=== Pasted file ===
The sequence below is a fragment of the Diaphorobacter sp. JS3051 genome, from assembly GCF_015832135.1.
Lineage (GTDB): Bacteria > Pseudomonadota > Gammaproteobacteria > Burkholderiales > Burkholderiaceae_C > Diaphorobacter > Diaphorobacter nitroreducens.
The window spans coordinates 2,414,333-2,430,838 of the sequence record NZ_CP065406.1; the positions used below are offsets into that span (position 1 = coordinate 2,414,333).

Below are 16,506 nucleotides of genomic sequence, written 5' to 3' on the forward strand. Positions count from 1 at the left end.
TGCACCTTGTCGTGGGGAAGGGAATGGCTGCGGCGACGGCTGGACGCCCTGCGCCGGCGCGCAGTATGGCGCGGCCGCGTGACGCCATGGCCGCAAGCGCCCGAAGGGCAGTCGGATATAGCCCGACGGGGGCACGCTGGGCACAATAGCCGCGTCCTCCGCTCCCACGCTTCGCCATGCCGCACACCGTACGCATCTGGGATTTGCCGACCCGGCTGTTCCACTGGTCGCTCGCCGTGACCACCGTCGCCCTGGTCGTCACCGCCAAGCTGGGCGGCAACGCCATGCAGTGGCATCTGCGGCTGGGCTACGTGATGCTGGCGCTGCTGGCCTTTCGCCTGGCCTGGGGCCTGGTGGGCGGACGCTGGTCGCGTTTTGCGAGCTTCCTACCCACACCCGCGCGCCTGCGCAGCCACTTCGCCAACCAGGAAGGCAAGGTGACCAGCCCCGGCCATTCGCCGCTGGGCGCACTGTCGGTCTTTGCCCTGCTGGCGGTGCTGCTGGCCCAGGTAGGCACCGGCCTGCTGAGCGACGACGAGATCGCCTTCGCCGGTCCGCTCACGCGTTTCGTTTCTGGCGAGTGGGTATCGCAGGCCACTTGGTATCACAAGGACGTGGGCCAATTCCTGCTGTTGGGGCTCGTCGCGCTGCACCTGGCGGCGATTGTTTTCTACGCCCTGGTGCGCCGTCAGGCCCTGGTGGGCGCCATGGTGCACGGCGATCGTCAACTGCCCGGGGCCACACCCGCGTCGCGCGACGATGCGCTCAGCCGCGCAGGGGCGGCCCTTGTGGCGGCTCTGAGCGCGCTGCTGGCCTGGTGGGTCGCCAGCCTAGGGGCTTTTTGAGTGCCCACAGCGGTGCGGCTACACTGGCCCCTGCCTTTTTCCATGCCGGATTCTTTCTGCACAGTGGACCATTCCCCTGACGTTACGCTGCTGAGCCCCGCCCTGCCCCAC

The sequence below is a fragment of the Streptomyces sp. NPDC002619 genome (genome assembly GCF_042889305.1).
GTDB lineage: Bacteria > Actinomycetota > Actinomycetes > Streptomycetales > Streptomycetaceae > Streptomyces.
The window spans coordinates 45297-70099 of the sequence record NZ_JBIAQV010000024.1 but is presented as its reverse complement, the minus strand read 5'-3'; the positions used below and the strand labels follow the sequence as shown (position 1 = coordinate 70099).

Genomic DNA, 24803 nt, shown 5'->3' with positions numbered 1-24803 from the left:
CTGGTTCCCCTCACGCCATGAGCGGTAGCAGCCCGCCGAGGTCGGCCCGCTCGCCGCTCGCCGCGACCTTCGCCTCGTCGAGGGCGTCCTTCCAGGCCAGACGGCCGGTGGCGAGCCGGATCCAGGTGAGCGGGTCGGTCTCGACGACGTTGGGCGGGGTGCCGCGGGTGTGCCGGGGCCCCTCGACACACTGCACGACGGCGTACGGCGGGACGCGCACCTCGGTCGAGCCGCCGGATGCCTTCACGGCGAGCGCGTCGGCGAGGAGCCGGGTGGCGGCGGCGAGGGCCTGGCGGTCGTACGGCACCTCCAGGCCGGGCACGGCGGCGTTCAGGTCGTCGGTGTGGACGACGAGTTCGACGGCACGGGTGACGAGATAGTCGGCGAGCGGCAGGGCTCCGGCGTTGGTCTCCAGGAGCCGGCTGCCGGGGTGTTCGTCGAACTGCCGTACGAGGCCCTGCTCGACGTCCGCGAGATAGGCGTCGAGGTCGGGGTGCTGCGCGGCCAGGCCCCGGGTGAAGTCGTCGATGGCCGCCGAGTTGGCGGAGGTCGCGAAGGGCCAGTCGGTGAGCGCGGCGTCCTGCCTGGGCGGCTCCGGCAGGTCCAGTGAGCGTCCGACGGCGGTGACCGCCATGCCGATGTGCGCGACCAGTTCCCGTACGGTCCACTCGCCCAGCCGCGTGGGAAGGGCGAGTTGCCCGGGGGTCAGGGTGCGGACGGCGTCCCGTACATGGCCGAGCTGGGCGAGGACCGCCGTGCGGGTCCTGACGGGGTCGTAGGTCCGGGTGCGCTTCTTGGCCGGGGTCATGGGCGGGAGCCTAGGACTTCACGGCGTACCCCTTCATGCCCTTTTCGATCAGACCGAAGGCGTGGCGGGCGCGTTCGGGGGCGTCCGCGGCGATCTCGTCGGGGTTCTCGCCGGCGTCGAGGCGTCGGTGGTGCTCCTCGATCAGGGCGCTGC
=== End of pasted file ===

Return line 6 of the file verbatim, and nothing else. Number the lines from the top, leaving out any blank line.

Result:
The sequence below is a fragment of the Streptomyces sp. NPDC002619 genome (genome assembly GCF_042889305.1).